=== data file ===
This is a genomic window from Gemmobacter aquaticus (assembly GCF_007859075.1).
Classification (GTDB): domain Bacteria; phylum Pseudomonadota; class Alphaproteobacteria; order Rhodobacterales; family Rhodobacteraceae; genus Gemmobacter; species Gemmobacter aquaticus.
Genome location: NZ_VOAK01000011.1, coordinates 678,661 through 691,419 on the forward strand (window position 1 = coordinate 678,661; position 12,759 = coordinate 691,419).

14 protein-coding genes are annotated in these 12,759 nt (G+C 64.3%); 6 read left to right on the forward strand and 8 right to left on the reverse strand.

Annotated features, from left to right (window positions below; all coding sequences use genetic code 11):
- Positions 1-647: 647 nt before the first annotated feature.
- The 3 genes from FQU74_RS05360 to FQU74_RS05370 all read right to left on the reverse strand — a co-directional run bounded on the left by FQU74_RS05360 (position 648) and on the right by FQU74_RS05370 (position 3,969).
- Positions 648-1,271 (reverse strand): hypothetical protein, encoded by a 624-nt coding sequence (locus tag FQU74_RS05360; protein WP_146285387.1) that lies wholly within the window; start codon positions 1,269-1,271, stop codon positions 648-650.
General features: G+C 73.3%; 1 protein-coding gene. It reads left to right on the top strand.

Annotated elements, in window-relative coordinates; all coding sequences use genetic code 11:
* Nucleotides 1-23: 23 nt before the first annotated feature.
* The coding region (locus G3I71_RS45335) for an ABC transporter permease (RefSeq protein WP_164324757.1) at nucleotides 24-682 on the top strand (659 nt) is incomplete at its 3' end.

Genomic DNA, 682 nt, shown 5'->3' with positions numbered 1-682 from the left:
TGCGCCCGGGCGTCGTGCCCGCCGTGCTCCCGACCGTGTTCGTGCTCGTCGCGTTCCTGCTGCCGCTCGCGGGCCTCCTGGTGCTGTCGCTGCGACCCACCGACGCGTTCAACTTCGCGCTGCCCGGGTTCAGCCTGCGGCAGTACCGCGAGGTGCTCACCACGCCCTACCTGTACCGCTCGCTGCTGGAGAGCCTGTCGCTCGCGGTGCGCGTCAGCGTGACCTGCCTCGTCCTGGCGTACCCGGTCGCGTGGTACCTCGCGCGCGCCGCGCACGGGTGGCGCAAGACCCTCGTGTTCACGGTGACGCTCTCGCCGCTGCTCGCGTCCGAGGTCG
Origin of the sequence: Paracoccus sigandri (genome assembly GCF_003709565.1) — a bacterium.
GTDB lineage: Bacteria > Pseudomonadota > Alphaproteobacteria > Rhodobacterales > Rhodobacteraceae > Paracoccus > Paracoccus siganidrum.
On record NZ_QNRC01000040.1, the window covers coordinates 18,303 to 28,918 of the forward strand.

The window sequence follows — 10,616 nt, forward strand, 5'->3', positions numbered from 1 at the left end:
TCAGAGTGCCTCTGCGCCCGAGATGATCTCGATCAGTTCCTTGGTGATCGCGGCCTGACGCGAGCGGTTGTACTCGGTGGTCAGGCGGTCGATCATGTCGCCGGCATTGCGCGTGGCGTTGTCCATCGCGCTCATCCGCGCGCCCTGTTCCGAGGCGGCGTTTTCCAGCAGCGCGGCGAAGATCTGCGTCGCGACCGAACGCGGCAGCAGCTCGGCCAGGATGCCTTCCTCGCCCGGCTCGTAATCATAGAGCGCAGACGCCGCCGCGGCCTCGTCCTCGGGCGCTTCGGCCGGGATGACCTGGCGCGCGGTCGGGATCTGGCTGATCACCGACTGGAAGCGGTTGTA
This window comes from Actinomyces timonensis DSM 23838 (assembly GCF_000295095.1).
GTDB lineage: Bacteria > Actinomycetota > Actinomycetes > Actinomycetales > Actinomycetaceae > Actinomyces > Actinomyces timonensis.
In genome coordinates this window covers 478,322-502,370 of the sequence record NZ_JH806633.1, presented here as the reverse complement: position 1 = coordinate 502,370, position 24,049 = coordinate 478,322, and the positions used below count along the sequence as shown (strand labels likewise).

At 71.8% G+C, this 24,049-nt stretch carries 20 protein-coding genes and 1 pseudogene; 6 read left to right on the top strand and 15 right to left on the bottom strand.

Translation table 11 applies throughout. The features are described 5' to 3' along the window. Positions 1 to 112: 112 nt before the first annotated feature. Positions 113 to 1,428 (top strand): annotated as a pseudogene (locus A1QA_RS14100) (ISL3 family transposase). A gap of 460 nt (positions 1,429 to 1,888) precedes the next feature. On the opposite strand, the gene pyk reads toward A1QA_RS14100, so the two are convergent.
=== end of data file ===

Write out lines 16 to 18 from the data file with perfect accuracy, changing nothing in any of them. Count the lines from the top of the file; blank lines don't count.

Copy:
GTDB lineage: Bacteria > Pseudomonadota > Alphaproteobacteria > Rhodobacterales > Rhodobacteraceae > Paracoccus > Paracoccus siganidrum.
On record NZ_QNRC01000040.1, the window covers coordinates 18,303 to 28,918 of the forward strand.

The window sequence follows — 10,616 nt, forward strand, 5'->3', positions numbered from 1 at the left end: